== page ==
Wayne Martindale: Counting the cost of dairy price collapse

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“WHAT’S the price of a pint of milk?” used to be a question posed by reporters to stump the rich and powerful. But now, with the crisis in farming today, everybody is talking about the price of milk, which has dropped to around 25p a pint.

This seems unsustainable and illustrates the complexities of modern food supply chains. For while we cannot be asked to pay more for food when food poverty is a real issue in our society, at the same time we can’t let world-class businesses fail because of unfair pricing. Consumers should be aware of who is calling for the increase in whole milk prices and, if there is unfairness in the supply chain, we must do our best to put that right.

In the current crisis, farms who are processing and delivering milk to customers have been most vocal and I believe they are most likely to directly benefit from any consumer price increases – without the industry obtaining those same benefits. 

This exposes what I believe is the most important issue and it is one that MP Anne Mcintosh raised last week with what she called “the indirect supply chain”, the voice of small suppliers who sell to processors.

The negotiating power of the smaller business is the issue which has sparked the current crisis because of the failure of the company First Milk to make prompt payments following the Christmas period. In reality, farmer-owned co-operatives are notoriously risky. Heritage is crucial here and relationships are often built on trust and fairness over many years. 

The current crisis has no doubt damaged relationships, but it has also raised the issue of fairness. The heritage of our region is on our side as milk from the North of England is enshrined in the myth of the “milk train” to London every morning. First Milk itself has deferred payments to reinforce its business financially. Seasonal risk is a reality of the business and support during this crisis is not an long-term answer for indirect supply chain issues. 

All of this has prompted the Prime Minister to ask the Grocery Adjudicator to investigate and it will hopefully result in all dairy producers being part of negotiations on price with processors, whatever the size of their herd and production capacity. 

Smaller farms often have a limited voice in these types of negotiations and it is not as if we are dealing with an inefficient industry, with British farms being top-ranked globally, producing nearly 14 billion litres of milk each year with some of the best animal welfare standards in place on all farms by law. The adjudicator must provide a mechanism for fair pricing for all producers.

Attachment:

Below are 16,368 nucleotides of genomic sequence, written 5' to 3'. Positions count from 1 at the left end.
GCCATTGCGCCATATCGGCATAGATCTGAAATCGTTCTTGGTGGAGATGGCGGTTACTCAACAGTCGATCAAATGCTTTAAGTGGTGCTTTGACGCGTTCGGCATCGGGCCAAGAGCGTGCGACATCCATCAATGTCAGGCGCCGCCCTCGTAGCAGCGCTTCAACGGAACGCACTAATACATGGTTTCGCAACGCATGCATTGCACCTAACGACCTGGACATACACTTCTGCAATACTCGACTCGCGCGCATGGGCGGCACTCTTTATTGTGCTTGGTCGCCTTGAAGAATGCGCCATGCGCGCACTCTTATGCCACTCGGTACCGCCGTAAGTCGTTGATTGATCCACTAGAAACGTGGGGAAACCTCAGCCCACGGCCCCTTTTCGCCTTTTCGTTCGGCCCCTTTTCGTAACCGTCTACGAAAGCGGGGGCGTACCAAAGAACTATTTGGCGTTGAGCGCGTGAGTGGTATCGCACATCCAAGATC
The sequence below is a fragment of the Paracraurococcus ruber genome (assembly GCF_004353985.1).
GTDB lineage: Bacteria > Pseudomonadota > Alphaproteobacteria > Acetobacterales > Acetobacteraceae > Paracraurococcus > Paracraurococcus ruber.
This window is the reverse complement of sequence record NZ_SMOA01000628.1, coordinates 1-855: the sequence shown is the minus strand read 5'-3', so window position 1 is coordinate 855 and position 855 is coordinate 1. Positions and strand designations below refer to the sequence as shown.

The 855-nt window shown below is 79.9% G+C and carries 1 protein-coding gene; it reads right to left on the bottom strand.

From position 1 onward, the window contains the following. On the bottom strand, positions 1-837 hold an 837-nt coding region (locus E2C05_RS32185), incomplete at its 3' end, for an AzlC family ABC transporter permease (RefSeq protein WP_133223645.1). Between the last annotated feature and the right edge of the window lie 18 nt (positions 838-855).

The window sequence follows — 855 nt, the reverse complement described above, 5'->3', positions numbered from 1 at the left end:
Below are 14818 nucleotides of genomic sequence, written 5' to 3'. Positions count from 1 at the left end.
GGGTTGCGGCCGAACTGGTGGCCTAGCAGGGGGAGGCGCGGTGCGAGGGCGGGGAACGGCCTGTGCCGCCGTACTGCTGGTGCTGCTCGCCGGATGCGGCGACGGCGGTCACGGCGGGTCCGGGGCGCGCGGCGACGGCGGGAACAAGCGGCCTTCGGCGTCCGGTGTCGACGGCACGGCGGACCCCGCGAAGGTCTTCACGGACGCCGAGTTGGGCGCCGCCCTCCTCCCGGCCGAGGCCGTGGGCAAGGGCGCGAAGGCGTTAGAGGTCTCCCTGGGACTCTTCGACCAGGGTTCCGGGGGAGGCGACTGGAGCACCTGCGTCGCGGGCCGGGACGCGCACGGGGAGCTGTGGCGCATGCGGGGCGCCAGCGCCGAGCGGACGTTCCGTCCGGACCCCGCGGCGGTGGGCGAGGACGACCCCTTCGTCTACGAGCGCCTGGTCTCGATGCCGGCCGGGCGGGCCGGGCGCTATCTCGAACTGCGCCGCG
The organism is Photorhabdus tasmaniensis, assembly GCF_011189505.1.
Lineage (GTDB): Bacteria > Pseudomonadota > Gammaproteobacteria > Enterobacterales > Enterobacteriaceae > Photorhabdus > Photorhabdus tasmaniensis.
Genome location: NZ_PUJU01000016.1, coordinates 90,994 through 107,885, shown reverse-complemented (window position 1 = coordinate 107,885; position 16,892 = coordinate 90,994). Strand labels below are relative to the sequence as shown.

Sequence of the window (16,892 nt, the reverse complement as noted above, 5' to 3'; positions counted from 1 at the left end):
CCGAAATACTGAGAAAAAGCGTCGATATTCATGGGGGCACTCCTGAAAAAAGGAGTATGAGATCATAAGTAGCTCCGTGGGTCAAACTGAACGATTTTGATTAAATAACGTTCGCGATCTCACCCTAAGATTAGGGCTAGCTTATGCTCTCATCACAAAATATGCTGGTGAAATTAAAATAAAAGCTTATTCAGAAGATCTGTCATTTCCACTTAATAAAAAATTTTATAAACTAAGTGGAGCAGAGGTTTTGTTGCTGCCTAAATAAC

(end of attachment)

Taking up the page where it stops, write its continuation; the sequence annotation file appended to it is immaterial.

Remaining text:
Local value is often put to us by producers who suggest we should only buy milk from where we live and ignore the areas of the country such as Cheshire, Cumbria and Somerset where milk is produced very efficiently. I strongly believe that this approach is not reflective of the modern food supply chain and it is not a solution for the industry – it only helps a few. 

Pride in locality is important, but as I put forward in my book Global Food Security and Supply, we depend on a global supply chain for diversity of food choice. In reality, most of us will be eating locally because most of what we eat comes from the UK and closer European neighbours. Indeed, I led the Project Flow at Sheffield Hallam where 80 Yorkshire and Humber food manufacturing firms were studied, and around 80 per cent of all their food products stayed in the region. This study included several well-known Yorkshire cheeses and ice cream brands we are very proud of. We eat locally and we like it – but we must have the opportunity to choose.

The move to engage the Adjudicator is welcomed but let’s not forget that milk is an ingredient for a highly diverse range of foods including creams, butters, and cheeses where it takes eight litres of milk to produce a kilo of cheddar. The UK produces nearly half a million tonnes of cheese and butter each year.

The dairy supply chain is going through a transition that reflects consumer trends and the need for producers to seek greater added value in dairy products. We have seen the emergence of enterprising farm-based producers but this opportunity will have a limit to growth because it is locally focused and ultimately we need to seek a fairer national supply chain. 

After all, milk may not be the product of greatest value but it is one ingredient the UK food industry and consumers cannot live without. We have some of the best producers and we provide a great consumer experience, but we all need to be aware of the value of milk from British farms. British milk production should be something we are all proud of.

• Wayne Martindale is a senior research fellow at Sheffield Hallam University and the author of Global Food Security and Supply, out now.